There's the rub. According to the report, most young people accept the impossibility of buying property on one income. In theory, having two incomes makes it possible for couples to enjoy a much higher standard of living. In practice, the presence of two incomes, with their greater purchasing power, has simply bid up the price of houses. What began as an advantage to those couples able to command two incomes has become a disadvantage to those unable or unwilling to have the wife go out to work.

It seems to remain the case that most young people marry - eventually. What's changed is the variability in when in the process of acquiring a house and children marriage occurs.

Big weddings are fashionable and seem to have become more expensive - with the average cost said to exceed $35,000 - but the couple is now likely to pick up more of the tab. With prices like that, it's not hard to see it postponed to a more financially convenient time.

So marriage is no longer a major point of transition for many young people. On the other hand, the young adults covered in the report found having kids radically transformed their lifestyle. Now who among us oldies would ever have imaged that?

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Wednesday, June 9, 2010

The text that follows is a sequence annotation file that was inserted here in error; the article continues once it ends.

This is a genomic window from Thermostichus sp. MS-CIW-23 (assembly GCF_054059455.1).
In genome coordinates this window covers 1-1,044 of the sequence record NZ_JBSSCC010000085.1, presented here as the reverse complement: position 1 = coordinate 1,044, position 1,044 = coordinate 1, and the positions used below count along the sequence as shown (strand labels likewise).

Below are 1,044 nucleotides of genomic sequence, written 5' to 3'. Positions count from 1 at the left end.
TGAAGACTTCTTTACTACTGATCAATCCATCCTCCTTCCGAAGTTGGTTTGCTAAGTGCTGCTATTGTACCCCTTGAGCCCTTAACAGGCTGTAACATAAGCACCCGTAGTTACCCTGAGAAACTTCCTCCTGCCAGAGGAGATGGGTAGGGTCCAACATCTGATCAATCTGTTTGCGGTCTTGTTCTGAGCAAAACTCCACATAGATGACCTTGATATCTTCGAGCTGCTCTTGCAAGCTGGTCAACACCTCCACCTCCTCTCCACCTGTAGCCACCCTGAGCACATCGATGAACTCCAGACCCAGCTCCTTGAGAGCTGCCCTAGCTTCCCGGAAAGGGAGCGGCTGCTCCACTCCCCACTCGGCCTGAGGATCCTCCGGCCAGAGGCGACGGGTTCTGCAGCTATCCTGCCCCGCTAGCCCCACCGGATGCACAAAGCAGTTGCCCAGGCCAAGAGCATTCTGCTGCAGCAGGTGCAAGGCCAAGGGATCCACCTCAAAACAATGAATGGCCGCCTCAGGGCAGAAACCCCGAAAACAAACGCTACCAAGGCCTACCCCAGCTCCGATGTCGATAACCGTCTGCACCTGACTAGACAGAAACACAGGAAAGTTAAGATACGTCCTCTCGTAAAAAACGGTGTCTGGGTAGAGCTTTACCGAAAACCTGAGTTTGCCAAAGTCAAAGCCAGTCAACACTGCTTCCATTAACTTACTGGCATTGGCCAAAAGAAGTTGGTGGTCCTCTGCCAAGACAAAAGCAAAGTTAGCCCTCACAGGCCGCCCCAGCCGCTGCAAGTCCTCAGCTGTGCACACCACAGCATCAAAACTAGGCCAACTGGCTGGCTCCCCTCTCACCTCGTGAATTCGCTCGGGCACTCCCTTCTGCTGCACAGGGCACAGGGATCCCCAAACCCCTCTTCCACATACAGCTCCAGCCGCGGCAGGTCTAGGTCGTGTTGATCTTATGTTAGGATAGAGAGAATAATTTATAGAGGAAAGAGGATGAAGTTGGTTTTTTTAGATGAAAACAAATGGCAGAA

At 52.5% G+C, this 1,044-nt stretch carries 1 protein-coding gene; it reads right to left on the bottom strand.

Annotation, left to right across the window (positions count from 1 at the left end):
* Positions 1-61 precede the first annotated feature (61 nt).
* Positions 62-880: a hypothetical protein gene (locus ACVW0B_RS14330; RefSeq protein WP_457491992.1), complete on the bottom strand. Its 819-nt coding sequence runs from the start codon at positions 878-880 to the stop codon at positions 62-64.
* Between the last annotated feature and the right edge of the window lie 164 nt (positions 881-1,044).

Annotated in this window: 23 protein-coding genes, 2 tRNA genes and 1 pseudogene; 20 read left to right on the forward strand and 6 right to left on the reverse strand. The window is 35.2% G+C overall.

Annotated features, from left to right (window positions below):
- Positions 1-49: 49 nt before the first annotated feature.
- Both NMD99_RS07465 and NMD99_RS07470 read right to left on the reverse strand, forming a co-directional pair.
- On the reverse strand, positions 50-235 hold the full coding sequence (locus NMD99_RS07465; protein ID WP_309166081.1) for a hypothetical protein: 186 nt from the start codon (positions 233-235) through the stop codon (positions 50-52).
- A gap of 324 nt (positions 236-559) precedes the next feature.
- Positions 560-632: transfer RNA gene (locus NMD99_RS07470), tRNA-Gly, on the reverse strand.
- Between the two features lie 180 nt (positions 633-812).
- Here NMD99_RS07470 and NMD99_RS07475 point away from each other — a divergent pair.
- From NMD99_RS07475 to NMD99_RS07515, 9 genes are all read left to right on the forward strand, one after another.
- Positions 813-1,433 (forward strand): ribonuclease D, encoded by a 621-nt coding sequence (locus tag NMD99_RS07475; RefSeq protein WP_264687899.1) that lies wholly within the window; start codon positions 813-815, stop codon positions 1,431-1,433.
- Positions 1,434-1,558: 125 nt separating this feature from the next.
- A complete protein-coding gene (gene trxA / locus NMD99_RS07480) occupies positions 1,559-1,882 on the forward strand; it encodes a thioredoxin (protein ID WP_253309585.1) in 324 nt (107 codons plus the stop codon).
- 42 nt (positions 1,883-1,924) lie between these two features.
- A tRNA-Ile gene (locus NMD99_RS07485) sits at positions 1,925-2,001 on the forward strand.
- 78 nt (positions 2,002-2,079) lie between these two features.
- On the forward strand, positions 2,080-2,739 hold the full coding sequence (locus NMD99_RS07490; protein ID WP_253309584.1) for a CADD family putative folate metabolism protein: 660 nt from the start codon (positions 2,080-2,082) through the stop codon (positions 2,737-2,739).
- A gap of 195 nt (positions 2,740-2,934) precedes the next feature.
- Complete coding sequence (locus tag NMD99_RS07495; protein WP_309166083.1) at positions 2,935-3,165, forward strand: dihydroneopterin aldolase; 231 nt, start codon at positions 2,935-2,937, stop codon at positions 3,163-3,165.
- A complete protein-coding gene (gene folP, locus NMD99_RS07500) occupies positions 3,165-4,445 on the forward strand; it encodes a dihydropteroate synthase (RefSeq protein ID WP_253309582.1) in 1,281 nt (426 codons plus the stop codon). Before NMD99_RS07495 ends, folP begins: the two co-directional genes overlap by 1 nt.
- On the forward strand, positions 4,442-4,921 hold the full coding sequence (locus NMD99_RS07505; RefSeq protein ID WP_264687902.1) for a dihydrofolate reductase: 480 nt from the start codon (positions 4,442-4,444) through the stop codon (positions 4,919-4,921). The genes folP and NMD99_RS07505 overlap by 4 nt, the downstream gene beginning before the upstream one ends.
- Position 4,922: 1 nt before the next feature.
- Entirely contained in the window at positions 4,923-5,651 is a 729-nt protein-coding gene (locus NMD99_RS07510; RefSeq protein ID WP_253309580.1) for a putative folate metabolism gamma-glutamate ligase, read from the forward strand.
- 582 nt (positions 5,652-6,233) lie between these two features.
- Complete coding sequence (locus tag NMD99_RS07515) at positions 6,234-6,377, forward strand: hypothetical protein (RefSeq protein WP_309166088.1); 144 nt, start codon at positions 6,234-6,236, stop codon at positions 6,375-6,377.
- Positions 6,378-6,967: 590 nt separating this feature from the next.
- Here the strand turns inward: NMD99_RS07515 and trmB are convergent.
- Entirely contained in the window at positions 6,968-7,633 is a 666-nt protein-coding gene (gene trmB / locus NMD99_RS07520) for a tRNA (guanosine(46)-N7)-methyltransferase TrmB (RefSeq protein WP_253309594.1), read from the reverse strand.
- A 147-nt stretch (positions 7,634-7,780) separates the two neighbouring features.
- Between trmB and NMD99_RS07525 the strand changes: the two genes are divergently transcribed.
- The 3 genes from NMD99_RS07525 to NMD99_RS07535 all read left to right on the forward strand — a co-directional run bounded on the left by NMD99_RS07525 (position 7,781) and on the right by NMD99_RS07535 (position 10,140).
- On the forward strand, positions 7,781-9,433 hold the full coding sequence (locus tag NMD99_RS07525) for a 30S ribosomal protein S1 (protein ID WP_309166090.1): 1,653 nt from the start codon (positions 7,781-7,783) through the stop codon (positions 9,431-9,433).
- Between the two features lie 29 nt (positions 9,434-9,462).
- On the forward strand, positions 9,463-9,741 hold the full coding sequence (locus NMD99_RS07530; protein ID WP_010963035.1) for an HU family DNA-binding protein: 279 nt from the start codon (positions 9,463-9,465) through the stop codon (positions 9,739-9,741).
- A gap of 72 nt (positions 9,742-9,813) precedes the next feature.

At last a strategy that will ease the housing shortage


It has taken Australians a long time to twig that rapidly rising house prices aren't as good as they sound. For ages home owners happily imagined higher prices made them richer. But richer in what sense?

For a start, you can't get your hands on that wealth unless you're prepared to trade down to a smaller or cheaper place. You can borrow against it, but what's so great about that? You still have to pay interest - and pay back the principal. Should you wish to trade up to a bigger or better place, the price has gone up for you as much as for anyone else. Exactly how are you better off?

Politicians will never tell you this, but economists will: a nation can't make itself richer by contriving to charge itself more for its housing.

All that really happens when house prices rise is a redistribution of wealth. People who own their home are better off at the expense of people who don't. (Even if those people have never aspired to own their home, they'll end up paying higher rent.)

For the most part what we're talking about is a transfer of wealth between the generations. The older generation gains at the expense of the rising generation. Which is fine if you don't have kids. If you do, however, you have to wonder how on earth they'll be able to afford a place of their own. One way they'll manage it - provided there aren't too many of them - is via a generous subsidy from their property-rich oldies.

Oh. See what I mean about in what sense are you richer? As this realisation has dawned, most of us have stopped seeing rising house prices as a great boon (and the pollies have stopped boasting about it).

Since 1995 house prices across Australia have risen about 230 per cent faster than the rate of inflation. That's a real increase averaging about 6 per cent a year (whereas the conventional wisdom was that house prices rose by only 1 or 2 per cent a year in real terms).

Australian house prices are now high even by the standards of other developed countries. Up until the middle of the noughties, the main reason for the increase was the marked fall in interest rates following our return to low inflation.